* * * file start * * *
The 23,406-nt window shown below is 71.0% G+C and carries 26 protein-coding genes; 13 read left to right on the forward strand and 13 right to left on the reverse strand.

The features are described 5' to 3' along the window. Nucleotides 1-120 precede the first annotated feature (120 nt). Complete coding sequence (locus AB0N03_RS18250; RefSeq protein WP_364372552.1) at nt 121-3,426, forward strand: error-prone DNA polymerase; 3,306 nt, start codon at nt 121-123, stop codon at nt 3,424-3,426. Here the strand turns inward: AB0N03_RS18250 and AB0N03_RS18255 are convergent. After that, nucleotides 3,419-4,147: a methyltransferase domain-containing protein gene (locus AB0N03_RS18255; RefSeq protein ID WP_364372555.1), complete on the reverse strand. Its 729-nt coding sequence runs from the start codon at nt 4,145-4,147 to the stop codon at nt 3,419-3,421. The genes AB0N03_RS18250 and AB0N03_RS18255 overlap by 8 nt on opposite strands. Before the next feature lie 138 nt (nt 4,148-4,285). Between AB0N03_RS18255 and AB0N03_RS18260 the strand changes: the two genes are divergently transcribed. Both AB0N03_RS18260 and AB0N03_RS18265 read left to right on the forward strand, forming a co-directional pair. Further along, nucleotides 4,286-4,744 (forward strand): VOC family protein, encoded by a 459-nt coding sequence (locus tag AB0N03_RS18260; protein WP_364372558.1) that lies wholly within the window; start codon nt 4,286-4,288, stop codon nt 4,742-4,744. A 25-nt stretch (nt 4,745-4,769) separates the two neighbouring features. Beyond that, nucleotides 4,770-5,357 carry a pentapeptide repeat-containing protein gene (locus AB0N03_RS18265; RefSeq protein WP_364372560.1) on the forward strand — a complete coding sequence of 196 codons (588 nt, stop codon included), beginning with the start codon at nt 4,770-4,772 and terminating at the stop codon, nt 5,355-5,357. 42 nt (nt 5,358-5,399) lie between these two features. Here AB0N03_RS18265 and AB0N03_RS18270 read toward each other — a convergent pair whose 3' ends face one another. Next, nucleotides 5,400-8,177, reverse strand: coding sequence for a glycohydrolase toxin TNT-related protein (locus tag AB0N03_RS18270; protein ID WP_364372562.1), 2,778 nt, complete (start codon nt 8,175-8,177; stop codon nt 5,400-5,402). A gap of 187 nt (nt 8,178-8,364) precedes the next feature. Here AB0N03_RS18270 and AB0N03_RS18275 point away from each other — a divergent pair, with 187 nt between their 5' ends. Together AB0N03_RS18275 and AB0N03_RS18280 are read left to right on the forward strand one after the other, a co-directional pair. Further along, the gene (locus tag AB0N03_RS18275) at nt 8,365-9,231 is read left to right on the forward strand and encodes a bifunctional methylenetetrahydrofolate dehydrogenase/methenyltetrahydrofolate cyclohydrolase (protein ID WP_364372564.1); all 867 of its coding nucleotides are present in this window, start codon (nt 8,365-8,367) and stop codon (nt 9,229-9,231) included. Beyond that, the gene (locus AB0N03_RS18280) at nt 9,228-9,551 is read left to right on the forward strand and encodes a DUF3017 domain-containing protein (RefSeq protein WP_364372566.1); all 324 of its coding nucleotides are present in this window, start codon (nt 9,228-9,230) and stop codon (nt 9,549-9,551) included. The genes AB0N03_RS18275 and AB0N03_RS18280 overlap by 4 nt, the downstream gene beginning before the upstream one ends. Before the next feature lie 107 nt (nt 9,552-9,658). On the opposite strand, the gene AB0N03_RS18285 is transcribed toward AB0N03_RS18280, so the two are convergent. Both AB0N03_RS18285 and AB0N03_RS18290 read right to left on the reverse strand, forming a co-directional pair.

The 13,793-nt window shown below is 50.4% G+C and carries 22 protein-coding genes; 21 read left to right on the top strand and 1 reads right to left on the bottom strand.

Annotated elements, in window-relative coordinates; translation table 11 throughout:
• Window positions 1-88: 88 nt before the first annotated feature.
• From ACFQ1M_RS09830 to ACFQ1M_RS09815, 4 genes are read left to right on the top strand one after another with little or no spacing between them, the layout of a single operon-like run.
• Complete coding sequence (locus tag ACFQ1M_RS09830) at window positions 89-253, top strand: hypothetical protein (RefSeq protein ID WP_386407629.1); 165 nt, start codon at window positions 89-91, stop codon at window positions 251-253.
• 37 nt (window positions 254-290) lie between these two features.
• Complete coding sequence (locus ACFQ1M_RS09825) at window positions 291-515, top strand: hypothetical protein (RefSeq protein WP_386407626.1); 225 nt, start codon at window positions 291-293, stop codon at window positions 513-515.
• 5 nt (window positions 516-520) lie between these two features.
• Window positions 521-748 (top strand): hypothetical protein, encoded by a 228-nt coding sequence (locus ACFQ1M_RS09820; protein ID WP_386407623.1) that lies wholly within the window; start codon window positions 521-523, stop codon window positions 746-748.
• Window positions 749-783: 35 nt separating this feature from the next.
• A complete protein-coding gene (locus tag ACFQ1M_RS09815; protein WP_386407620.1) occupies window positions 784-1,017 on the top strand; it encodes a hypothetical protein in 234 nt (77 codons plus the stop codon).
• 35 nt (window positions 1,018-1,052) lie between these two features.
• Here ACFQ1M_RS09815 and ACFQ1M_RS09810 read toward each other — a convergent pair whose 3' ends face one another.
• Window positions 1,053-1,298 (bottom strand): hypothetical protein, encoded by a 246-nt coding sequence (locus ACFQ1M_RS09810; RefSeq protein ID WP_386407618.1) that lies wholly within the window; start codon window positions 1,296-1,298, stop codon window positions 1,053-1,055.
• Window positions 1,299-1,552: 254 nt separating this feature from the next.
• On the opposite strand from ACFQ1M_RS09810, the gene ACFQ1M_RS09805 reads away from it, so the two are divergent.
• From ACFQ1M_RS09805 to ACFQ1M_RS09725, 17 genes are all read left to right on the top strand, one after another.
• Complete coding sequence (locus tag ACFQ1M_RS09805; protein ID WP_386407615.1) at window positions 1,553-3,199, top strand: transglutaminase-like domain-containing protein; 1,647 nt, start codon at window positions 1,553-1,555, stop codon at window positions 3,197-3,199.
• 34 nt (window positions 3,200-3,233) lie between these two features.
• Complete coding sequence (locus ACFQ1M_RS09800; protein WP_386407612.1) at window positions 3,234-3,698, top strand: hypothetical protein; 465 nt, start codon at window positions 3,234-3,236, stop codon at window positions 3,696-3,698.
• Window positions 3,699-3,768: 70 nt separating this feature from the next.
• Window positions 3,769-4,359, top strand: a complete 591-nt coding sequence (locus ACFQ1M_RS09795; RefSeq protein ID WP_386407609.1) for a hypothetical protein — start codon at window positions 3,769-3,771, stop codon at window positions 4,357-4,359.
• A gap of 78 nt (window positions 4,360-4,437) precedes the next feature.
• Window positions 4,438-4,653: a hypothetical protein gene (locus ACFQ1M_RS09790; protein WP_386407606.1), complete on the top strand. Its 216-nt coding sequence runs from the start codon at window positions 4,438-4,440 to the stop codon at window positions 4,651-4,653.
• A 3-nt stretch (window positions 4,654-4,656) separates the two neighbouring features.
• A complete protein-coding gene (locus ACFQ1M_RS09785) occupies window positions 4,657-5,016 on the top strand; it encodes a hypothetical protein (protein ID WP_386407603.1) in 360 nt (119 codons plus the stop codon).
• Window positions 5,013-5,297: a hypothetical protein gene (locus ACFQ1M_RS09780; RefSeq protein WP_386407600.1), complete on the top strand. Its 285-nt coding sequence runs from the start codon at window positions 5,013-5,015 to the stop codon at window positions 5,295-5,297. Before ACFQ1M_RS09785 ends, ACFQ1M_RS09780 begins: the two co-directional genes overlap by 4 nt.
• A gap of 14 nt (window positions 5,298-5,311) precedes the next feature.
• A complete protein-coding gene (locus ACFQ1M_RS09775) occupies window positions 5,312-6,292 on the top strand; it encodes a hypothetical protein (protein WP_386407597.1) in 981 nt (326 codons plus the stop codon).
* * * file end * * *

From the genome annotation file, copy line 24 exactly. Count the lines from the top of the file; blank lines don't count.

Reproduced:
• Window positions 3,769-4,359, top strand: a complete 591-nt coding sequence (locus ACFQ1M_RS09795; RefSeq protein ID WP_386407609.1) for a hypothetical protein — start codon at window positions 3,769-3,771, stop codon at window positions 4,357-4,359.